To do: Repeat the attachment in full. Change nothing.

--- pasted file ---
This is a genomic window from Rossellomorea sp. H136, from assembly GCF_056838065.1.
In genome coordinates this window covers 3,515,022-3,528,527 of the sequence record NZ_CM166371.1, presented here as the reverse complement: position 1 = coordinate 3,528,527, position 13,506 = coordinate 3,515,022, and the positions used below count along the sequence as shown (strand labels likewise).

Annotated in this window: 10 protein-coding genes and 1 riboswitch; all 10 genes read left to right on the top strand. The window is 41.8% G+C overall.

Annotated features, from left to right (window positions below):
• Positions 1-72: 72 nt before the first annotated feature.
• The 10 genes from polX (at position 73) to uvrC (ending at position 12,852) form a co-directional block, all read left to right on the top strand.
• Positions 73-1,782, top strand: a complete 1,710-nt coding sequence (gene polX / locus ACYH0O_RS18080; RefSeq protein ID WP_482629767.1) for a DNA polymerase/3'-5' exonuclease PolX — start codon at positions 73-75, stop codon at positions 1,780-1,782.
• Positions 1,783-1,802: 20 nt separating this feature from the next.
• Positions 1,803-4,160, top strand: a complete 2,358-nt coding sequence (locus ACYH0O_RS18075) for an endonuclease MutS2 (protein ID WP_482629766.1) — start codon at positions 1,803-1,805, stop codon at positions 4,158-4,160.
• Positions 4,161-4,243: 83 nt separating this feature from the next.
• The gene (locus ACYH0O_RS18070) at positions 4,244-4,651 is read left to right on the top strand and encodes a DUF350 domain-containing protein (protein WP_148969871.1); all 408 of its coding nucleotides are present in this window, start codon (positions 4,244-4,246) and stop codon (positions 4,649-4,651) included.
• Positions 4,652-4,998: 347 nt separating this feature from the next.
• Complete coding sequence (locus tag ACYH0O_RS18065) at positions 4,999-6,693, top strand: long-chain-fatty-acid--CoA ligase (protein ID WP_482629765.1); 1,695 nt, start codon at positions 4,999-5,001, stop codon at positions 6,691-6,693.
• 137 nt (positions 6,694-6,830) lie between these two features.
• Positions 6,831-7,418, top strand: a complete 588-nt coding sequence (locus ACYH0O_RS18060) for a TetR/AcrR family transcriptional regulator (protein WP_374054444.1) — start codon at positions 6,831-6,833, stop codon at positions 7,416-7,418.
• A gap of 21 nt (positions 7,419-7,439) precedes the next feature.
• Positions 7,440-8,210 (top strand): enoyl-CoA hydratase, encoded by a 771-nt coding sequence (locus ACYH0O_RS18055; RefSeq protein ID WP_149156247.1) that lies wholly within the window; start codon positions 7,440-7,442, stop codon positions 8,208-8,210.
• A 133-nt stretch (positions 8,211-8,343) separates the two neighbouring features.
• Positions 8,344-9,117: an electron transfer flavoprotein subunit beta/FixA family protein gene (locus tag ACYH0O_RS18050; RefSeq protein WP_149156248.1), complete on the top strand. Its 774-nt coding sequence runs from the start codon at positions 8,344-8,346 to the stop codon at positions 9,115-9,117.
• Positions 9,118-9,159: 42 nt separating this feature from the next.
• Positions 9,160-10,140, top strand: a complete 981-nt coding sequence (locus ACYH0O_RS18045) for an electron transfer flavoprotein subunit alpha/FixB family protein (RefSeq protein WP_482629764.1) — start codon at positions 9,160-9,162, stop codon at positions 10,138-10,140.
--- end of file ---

This is a genomic window from Rossellomorea sp. H136, from assembly GCF_056838065.1.
In genome coordinates this window covers 3,515,022-3,528,527 of the sequence record NZ_CM166371.1, presented here as the reverse complement: position 1 = coordinate 3,528,527, position 13,506 = coordinate 3,515,022, and the positions used below count along the sequence as shown (strand labels likewise).

Annotated in this window: 10 protein-coding genes and 1 riboswitch; all 10 genes read left to right on the top strand. The window is 41.8% G+C overall.

Annotated features, from left to right (window positions below):
• Positions 1-72: 72 nt before the first annotated feature.
• The 10 genes from polX (at position 73) to uvrC (ending at position 12,852) form a co-directional block, all read left to right on the top strand.
• Positions 73-1,782, top strand: a complete 1,710-nt coding sequence (gene polX / locus ACYH0O_RS18080; RefSeq protein ID WP_482629767.1) for a DNA polymerase/3'-5' exonuclease PolX — start codon at positions 73-75, stop codon at positions 1,780-1,782.
• Positions 1,783-1,802: 20 nt separating this feature from the next.
• Positions 1,803-4,160, top strand: a complete 2,358-nt coding sequence (locus ACYH0O_RS18075) for an endonuclease MutS2 (protein ID WP_482629766.1) — start codon at positions 1,803-1,805, stop codon at positions 4,158-4,160.
• Positions 4,161-4,243: 83 nt separating this feature from the next.
• The gene (locus ACYH0O_RS18070) at positions 4,244-4,651 is read left to right on the top strand and encodes a DUF350 domain-containing protein (protein WP_148969871.1); all 408 of its coding nucleotides are present in this window, start codon (positions 4,244-4,246) and stop codon (positions 4,649-4,651) included.
• Positions 4,652-4,998: 347 nt separating this feature from the next.
• Complete coding sequence (locus tag ACYH0O_RS18065) at positions 4,999-6,693, top strand: long-chain-fatty-acid--CoA ligase (protein ID WP_482629765.1); 1,695 nt, start codon at positions 4,999-5,001, stop codon at positions 6,691-6,693.
• 137 nt (positions 6,694-6,830) lie between these two features.
• Positions 6,831-7,418, top strand: a complete 588-nt coding sequence (locus ACYH0O_RS18060) for a TetR/AcrR family transcriptional regulator (protein WP_374054444.1) — start codon at positions 6,831-6,833, stop codon at positions 7,416-7,418.
• A gap of 21 nt (positions 7,419-7,439) precedes the next feature.
• Positions 7,440-8,210 (top strand): enoyl-CoA hydratase, encoded by a 771-nt coding sequence (locus ACYH0O_RS18055; RefSeq protein ID WP_149156247.1) that lies wholly within the window; start codon positions 7,440-7,442, stop codon positions 8,208-8,210.
• A 133-nt stretch (positions 8,211-8,343) separates the two neighbouring features.
• Positions 8,344-9,117: an electron transfer flavoprotein subunit beta/FixA family protein gene (locus tag ACYH0O_RS18050; RefSeq protein WP_149156248.1), complete on the top strand. Its 774-nt coding sequence runs from the start codon at positions 8,344-8,346 to the stop codon at positions 9,115-9,117.
• Positions 9,118-9,159: 42 nt separating this feature from the next.
• Positions 9,160-10,140, top strand: a complete 981-nt coding sequence (locus ACYH0O_RS18045) for an electron transfer flavoprotein subunit alpha/FixB family protein (RefSeq protein WP_482629764.1) — start codon at positions 9,160-9,162, stop codon at positions 10,138-10,140.